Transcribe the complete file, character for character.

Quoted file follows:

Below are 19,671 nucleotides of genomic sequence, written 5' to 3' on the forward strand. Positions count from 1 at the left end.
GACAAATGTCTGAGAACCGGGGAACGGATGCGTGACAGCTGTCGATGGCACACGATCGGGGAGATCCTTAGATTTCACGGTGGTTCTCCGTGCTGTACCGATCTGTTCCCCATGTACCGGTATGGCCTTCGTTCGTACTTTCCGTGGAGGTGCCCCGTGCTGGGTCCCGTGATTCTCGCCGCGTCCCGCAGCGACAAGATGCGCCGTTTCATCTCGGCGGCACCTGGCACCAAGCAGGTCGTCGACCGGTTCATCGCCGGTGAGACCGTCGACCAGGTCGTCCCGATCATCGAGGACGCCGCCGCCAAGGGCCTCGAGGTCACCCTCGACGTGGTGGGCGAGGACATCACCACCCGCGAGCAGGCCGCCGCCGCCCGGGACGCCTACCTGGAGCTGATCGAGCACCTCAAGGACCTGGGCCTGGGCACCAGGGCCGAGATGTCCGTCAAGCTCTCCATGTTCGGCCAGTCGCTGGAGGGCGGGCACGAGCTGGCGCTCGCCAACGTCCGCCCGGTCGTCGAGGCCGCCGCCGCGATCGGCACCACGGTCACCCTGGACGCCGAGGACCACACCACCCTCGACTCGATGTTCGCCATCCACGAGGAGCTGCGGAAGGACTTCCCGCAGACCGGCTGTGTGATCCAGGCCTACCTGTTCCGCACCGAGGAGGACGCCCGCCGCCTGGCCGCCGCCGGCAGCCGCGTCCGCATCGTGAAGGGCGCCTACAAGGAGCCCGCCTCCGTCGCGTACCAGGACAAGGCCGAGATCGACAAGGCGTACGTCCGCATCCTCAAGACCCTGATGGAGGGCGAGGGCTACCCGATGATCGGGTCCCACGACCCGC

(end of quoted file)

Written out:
Below are 19,671 nucleotides of genomic sequence, written 5' to 3' on the forward strand. Positions count from 1 at the left end.
GACAAATGTCTGAGAACCGGGGAACGGATGCGTGACAGCTGTCGATGGCACACGATCGGGGAGATCCTTAGATTTCACGGTGGTTCTCCGTGCTGTACCGATCTGTTCCCCATGTACCGGTATGGCCTTCGTTCGTACTTTCCGTGGAGGTGCCCCGTGCTGGGTCCCGTGATTCTCGCCGCGTCCCGCAGCGACAAGATGCGCCGTTTCATCTCGGCGGCACCTGGCACCAAGCAGGTCGTCGACCGGTTCATCGCCGGTGAGACCGTCGACCAGGTCGTCCCGATCATCGAGGACGCCGCCGCCAAGGGCCTCGAGGTCACCCTCGACGTGGTGGGCGAGGACATCACCACCCGCGAGCAGGCCGCCGCCGCCCGGGACGCCTACCTGGAGCTGATCGAGCACCTCAAGGACCTGGGCCTGGGCACCAGGGCCGAGATGTCCGTCAAGCTCTCCATGTTCGGCCAGTCGCTGGAGGGCGGGCACGAGCTGGCGCTCGCCAACGTCCGCCCGGTCGTCGAGGCCGCCGCCGCGATCGGCACCACGGTCACCCTGGACGCCGAGGACCACACCACCCTCGACTCGATGTTCGCCATCCACGAGGAGCTGCGGAAGGACTTCCCGCAGACCGGCTGTGTGATCCAGGCCTACCTGTTCCGCACCGAGGAGGACGCCCGCCGCCTGGCCGCCGCCGGCAGCCGCGTCCGCATCGTGAAGGGCGCCTACAAGGAGCCCGCCTCCGTCGCGTACCAGGACAAGGCCGAGATCGACAAGGCGTACGTCCGCATCCTCAAGACCCTGATGGAGGGCGAGGGCTACCCGATGATCGGGTCCCACGACCCGC